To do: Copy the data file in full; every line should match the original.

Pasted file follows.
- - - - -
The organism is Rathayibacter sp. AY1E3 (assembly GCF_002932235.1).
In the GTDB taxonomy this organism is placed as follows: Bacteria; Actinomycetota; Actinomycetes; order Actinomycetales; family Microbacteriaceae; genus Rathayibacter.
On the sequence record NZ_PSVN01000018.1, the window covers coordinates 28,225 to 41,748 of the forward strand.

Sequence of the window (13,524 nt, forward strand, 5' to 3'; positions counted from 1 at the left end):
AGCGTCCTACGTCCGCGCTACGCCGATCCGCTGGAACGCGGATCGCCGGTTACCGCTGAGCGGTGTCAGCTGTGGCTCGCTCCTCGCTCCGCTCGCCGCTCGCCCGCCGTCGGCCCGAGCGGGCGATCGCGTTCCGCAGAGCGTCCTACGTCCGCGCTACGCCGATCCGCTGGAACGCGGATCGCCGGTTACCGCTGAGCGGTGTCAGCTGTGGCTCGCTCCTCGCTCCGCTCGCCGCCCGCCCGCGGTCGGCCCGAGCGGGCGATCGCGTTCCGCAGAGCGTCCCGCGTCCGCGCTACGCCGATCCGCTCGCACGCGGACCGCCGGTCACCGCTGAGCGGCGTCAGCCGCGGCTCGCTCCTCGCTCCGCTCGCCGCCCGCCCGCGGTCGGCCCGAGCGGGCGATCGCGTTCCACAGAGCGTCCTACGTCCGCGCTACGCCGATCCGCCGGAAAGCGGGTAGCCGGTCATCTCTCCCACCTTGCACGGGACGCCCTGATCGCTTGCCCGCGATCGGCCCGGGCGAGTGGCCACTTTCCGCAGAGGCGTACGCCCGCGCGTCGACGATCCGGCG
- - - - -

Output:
The organism is Rathayibacter sp. AY1E3 (assembly GCF_002932235.1).
In the GTDB taxonomy this organism is placed as follows: Bacteria; Actinomycetota; Actinomycetes; order Actinomycetales; family Microbacteriaceae; genus Rathayibacter.
On the sequence record NZ_PSVN01000018.1, the window covers coordinates 28,225 to 41,748 of the forward strand.

Sequence of the window (13,524 nt, forward strand, 5' to 3'; positions counted from 1 at the left end):
AGCGTCCTACGTCCGCGCTACGCCGATCCGCTGGAACGCGGATCGCCGGTTACCGCTGAGCGGTGTCAGCTGTGGCTCGCTCCTCGCTCCGCTCGCCGCTCGCCCGCCGTCGGCCCGAGCGGGCGATCGCGTTCCGCAGAGCGTCCTACGTCCGCGCTACGCCGATCCGCTGGAACGCGGATCGCCGGTTACCGCTGAGCGGTGTCAGCTGTGGCTCGCTCCTCGCTCCGCTCGCCGCCCGCCCGCGGTCGGCCCGAGCGGGCGATCGCGTTCCGCAGAGCGTCCCGCGTCCGCGCTACGCCGATCCGCTCGCACGCGGACCGCCGGTCACCGCTGAGCGGCGTCAGCCGCGGCTCGCTCCTCGCTCCGCTCGCCGCCCGCCCGCGGTCGGCCCGAGCGGGCGATCGCGTTCCACAGAGCGTCCTACGTCCGCGCTACGCCGATCCGCCGGAAAGCGGGTAGCCGGTCATCTCTCCCACCTTGCACGGGACGCCCTGATCGCTTGCCCGCGATCGGCCCGGGCGAGTGGCCACTTTCCGCAGAGGCGTACGCCCGCGCGTCGACGATCCGGCG